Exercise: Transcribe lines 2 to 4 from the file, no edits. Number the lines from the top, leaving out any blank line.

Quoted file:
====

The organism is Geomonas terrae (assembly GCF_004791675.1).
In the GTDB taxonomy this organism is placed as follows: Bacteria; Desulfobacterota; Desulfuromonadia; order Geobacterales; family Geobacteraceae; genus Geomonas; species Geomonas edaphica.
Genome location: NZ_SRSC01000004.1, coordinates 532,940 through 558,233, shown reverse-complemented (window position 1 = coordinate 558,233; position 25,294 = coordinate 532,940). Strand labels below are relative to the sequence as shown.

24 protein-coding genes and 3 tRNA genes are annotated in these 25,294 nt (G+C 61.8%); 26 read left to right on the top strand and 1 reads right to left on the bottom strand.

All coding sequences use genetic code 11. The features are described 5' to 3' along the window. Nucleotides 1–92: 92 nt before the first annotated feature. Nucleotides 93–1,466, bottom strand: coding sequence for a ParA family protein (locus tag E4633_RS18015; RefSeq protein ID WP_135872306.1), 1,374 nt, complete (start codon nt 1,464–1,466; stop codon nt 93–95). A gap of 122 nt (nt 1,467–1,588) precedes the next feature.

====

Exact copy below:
In the GTDB taxonomy this organism is placed as follows: Bacteria; Desulfobacterota; Desulfuromonadia; order Geobacterales; family Geobacteraceae; genus Geomonas; species Geomonas edaphica.
Genome location: NZ_SRSC01000004.1, coordinates 532,940 through 558,233, shown reverse-complemented (window position 1 = coordinate 558,233; position 25,294 = coordinate 532,940). Strand labels below are relative to the sequence as shown.

24 protein-coding genes and 3 tRNA genes are annotated in these 25,294 nt (G+C 61.8%); 26 read left to right on the top strand and 1 reads right to left on the bottom strand.